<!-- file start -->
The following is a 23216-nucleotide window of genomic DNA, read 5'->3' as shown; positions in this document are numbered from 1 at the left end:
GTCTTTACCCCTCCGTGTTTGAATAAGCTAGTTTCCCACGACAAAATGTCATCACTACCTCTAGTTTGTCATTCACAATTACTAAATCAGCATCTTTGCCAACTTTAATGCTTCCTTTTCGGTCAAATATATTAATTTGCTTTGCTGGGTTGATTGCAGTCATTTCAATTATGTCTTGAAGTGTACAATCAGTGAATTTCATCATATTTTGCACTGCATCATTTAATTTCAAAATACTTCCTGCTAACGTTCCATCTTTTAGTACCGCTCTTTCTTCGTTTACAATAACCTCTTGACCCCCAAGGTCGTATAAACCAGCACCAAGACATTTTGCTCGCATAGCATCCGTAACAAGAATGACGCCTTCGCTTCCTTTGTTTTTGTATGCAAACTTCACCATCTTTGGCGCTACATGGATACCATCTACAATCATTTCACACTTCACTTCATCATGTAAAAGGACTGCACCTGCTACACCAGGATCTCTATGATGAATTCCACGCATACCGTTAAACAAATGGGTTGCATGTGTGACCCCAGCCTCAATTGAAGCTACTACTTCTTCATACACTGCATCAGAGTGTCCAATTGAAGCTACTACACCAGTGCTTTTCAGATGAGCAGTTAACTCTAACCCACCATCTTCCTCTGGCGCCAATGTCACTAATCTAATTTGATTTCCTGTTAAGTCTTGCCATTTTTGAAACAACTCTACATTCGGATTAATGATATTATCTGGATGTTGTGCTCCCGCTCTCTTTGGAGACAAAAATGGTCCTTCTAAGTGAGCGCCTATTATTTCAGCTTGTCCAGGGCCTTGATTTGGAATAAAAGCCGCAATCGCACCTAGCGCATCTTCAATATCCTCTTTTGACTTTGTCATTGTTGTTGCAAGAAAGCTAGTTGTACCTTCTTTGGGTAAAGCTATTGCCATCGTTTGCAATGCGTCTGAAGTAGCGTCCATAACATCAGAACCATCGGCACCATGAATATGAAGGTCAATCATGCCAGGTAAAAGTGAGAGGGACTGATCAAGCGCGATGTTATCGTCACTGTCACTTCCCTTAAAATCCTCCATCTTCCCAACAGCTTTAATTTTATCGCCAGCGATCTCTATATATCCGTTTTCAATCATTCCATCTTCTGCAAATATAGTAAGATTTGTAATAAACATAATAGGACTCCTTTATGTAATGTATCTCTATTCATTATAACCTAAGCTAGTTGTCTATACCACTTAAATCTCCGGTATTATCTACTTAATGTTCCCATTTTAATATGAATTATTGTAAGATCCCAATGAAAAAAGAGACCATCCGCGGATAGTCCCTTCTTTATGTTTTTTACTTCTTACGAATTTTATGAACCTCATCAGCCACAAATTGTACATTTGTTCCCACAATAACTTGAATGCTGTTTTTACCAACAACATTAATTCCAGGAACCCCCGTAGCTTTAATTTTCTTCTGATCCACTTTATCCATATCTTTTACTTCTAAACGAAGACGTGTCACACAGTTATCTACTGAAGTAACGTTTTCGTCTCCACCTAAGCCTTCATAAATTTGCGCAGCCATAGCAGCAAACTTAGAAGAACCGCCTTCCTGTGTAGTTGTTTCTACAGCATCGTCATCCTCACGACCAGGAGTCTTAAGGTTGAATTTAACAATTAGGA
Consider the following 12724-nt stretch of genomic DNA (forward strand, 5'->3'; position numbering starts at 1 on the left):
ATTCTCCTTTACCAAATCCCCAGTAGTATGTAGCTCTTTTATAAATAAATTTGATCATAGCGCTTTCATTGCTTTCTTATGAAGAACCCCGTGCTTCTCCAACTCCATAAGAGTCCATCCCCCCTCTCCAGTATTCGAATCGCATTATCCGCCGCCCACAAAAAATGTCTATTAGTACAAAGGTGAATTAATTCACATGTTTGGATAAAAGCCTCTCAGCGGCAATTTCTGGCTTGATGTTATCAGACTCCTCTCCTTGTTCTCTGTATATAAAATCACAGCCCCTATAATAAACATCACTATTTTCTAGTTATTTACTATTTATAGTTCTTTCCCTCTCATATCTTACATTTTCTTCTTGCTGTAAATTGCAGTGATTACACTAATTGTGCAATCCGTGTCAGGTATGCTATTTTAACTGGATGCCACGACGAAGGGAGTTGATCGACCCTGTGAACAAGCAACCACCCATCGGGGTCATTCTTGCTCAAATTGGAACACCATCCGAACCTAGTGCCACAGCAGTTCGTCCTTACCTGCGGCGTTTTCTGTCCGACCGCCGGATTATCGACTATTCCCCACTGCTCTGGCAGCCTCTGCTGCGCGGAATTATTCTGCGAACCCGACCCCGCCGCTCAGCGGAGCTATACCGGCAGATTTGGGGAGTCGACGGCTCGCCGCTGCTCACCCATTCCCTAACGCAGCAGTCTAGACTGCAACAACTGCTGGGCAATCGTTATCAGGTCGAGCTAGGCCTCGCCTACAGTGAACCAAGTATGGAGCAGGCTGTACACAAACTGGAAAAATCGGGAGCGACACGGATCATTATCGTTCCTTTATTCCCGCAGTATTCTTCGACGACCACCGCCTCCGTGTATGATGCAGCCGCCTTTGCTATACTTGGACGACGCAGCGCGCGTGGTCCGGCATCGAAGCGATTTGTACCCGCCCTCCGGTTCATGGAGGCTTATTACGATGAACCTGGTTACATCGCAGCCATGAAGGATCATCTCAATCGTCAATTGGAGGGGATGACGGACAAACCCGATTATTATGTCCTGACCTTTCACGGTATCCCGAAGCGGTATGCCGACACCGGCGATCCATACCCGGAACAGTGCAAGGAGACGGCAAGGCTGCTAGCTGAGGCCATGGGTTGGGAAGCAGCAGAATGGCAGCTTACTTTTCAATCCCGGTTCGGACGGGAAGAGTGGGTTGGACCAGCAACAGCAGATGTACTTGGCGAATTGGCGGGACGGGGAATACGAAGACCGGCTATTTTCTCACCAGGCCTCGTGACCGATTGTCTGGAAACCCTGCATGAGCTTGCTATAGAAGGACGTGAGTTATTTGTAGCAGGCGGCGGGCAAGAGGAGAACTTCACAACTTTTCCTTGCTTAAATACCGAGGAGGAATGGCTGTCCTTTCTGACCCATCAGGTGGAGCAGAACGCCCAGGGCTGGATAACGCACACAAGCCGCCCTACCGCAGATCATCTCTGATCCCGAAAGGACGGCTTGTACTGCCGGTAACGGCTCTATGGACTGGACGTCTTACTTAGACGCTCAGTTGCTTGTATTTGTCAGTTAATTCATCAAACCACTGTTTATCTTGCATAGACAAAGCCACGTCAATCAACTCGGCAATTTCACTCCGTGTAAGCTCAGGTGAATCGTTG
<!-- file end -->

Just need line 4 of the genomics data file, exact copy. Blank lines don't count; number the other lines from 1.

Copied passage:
ATTCTCCTTTACCAAATCCCCAGTAGTATGTAGCTCTTTTATAAATAAATTTGATCATAGCGCTTTCATTGCTTTCTTATGAAGAACCCCGTGCTTCTCCAACTCCATAAGAGTCCATCCCCCCTCTCCAGTATTCGAATCGCATTATCCGCCGCCCACAAAAAATGTCTATTAGTACAAAGGTGAATTAATTCACATGTTTGGATAAAAGCCTCTCAGCGGCAATTTCTGGCTTGATGTTATCAGACTCCTCTCCTTGTTCTCTGTATATAAAATCACAGCCCCTATAATAAACATCACTATTTTCTAGTTATTTACTATTTATAGTTCTTTCCCTCTCATATCTTACATTTTCTTCTTGCTGTAAATTGCAGTGATTACACTAATTGTGCAATCCGTGTCAGGTATGCTATTTTAACTGGATGCCACGACGAAGGGAGTTGATCGACCCTGTGAACAAGCAACCACCCATCGGGGTCATTCTTGCTCAAATTGGAACACCATCCGAACCTAGTGCCACAGCAGTTCGTCCTTACCTGCGGCGTTTTCTGTCCGACCGCCGGATTATCGACTATTCCCCACTGCTCTGGCAGCCTCTGCTGCGCGGAATTATTCTGCGAACCCGACCCCGCCGCTCAGCGGAGCTATACCGGCAGATTTGGGGAGTCGACGGCTCGCCGCTGCTCACCCATTCCCTAACGCAGCAGTCTAGACTGCAACAACTGCTGGGCAATCGTTATCAGGTCGAGCTAGGCCTCGCCTACAGTGAACCAAGTATGGAGCAGGCTGTACACAAACTGGAAAAATCGGGAGCGACACGGATCATTATCGTTCCTTTATTCCCGCAGTATTCTTCGACGACCACCGCCTCCGTGTATGATGCAGCCGCCTTTGCTATACTTGGACGACGCAGCGCGCGTGGTCCGGCATCGAAGCGATTTGTACCCGCCCTCCGGTTCATGGAGGCTTATTACGATGAACCTGGTTACATCGCAGCCATGAAGGATCATCTCAATCGTCAATTGGAGGGGATGACGGACAAACCCGATTATTATGTCCTGACCTTTCACGGTATCCCGAAGCGGTATGCCGACACCGGCGATCCATACCCGGAACAGTGCAAGGAGACGGCAAGGCTGCTAGCTGAGGCCATGGGTTGGGAAGCAGCAGAATGGCAGCTTACTTTTCAATCCCGGTTCGGACGGGAAGAGTGGGTTGGACCAGCAACAGCAGATGTACTTGGCGAATTGGCGGGACGGGGAATACGAAGACCGGCTATTTTCTCACCAGGCCTCGTGACCGATTGTCTGGAAACCCTGCATGAGCTTGCTATAGAAGGACGTGAGTTATTTGTAGCAGGCGGCGGGCAAGAGGAGAACTTCACAACTTTTCCTTGCTTAAATACCGAGGAGGAATGGCTGTCCTTTCTGACCCATCAGGTGGAGCAGAACGCCCAGGGCTGGATAACGCACACAAGCCGCCCTACCGCAGATCATCTCTGATCCCGAAAGGACGGCTTGTACTGCCGGTAACGGCTCTATGGACTGGACGTCTTACTTAGACGCTCAGTTGCTTGTATTTGTCAGTTAATTCATCAAACCACTGTTTATCTTGCATAGACAAAGCCACGTCAATCAACTCGGCAATTTCACTCCGTGTAAGCTCAGGTGAATCGTTG